The Four Pillars of Sustainable Fashion


Sustainable fashion is embodied by four pillars that address the impacts fashion has environmentally, economically, socially and emotionally upon our world. Below these four pillars are outlined in terms of large and small scale applications.



LARGE SCALE: The industry's responsibility to conserve natural resources at every point in the supply chain, while the government enforces regulations to ensure the preservation of finite resources and limit pollution.


IN OTHER WORDS: Industries shouldn't let the byproduct of their production, nor the product itself, affect the environment, and government needs to regulate their actions.


SMALL SCALE: Refers to the consumer's responsibility to be conscious of and respect the environment through the informed consumption, use and disposal of goods.


IN OTHER WORDS: Each American throws away 68 pounds of textile waste per year (the average weight of a 10 year old child)



LARGE SCALE: Refers to the industry's ability to engage in the production and trade of goods through the conservation and development of natural resources and human capital, creating a system that encourages long-term economic stability, all while domestic and international regulations/standards are established and maintained by governments.


IN OTHER WORDS: Conducting research and development to create a healthy economy that focuses on the long term, not just quarterly profits (short-term pain long-term gain - invest in the future!)


SMALL SCALE: Consumer's obligation to purchase responsibly and efficiently in terms of one's personal budget, seeking alternatives to fast fashion and/or over-spending by supporting local or secondary markets, re-purposing items, or refraining from spending.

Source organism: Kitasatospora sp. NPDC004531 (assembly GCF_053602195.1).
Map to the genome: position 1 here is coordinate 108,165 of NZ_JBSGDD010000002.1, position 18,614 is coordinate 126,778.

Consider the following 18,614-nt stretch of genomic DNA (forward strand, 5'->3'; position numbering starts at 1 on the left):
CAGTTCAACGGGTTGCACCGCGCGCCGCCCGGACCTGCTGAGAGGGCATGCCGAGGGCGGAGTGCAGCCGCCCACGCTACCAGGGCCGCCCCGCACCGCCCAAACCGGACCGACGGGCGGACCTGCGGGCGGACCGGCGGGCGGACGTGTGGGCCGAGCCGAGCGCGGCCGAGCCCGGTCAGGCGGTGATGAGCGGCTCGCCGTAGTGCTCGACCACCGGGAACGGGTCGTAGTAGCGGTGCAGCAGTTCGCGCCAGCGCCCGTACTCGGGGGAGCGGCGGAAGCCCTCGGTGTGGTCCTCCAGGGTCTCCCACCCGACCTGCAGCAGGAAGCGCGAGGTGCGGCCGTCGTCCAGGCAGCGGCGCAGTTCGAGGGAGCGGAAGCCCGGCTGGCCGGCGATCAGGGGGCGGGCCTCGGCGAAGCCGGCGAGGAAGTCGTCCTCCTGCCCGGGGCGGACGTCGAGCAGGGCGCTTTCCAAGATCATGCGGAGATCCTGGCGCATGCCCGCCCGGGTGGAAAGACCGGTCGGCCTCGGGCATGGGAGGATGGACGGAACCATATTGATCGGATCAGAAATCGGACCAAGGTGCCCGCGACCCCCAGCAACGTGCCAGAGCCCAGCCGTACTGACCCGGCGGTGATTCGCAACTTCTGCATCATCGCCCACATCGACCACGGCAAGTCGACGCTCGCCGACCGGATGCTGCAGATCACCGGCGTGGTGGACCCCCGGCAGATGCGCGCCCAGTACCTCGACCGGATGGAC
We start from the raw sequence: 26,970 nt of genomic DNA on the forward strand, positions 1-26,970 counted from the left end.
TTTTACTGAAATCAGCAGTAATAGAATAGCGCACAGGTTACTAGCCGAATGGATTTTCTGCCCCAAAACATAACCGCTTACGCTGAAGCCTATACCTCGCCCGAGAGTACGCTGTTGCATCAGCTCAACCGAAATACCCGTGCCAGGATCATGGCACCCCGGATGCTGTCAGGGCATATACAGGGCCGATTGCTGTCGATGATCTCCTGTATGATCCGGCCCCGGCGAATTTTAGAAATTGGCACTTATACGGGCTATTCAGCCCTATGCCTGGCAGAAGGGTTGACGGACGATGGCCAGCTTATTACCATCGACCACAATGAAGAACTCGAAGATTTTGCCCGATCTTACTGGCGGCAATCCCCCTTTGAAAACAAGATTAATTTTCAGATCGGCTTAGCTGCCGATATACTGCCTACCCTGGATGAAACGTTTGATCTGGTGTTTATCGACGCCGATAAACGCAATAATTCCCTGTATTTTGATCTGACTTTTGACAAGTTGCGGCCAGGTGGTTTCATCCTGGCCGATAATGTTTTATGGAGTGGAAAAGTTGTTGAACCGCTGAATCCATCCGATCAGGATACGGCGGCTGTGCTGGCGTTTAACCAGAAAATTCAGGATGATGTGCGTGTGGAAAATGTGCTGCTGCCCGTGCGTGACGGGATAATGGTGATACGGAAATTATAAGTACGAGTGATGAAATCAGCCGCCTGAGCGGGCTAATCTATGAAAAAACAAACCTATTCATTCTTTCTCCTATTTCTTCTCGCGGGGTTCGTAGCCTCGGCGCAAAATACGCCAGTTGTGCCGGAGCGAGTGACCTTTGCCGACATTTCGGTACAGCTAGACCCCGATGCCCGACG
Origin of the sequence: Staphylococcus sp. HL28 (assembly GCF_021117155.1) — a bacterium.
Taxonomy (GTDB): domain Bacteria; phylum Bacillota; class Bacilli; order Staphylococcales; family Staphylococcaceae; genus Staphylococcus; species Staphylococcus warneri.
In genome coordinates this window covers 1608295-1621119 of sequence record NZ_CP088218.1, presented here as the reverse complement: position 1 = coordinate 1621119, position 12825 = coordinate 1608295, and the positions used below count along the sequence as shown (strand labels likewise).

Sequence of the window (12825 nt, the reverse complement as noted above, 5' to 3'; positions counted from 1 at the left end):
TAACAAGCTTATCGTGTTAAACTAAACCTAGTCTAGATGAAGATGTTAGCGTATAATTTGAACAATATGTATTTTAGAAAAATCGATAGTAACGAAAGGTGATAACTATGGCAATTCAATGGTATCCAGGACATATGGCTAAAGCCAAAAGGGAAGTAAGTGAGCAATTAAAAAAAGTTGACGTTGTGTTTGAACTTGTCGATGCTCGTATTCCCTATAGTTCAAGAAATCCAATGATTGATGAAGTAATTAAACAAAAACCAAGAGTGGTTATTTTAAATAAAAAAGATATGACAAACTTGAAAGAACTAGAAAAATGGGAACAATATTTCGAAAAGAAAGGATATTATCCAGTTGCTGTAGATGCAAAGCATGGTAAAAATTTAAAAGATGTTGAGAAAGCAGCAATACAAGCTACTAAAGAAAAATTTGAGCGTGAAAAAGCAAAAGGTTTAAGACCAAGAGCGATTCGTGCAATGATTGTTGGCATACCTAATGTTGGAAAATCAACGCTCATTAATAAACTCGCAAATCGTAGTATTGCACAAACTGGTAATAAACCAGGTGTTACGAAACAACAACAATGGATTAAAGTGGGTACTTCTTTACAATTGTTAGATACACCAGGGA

IN OTHER WORDS: Don't support fast fashion because it doesn't support your wallet.



LARGE SCALE: The industry and government's overall accountability in protecting and guaranteeing basic human, labor, and compensation rights to all workers, throughout each level of the supply chain, demonstrated through regulations and standards.


IN OTHER WORDS: Paying employees fair and living wages, and taking responsibility for their safety.


SMALL SCALE: Reflects the consumer's responsibility to actively observe and pursue knowledge regarding the items one plans to purchase, with the intention to protect the rights and wellbeing of the labor behind the label.


IN OTHER WORDS: If you cannot locate the country found on the country of origin label or let alone pronounce it, consider what else you don't know about the person who made your clothes.



LARGE SCALE: The industry's influence on consumer purchasing habits through the use of marketing, branding and promotion, in order to cultivate perceptions of status, quality, price, and style in association with products, all while the government regulates false advertising.


IN OTHER WORDS: The industry's ability to dictate what we purchase by playing to our insecurities.


SMALL SCALE: The relationships and mutuality of respect between consumers and their goods, fostered through the understanding that goods serve the personal identities of consumers; the lifespan of goods is dependent on consumer's actions, emotions and purchasing power.


IN OTHER WORDS: Fashion is our chosen skin, i.e. an extension of our identity, and it should make us feel happy and secure in who we are.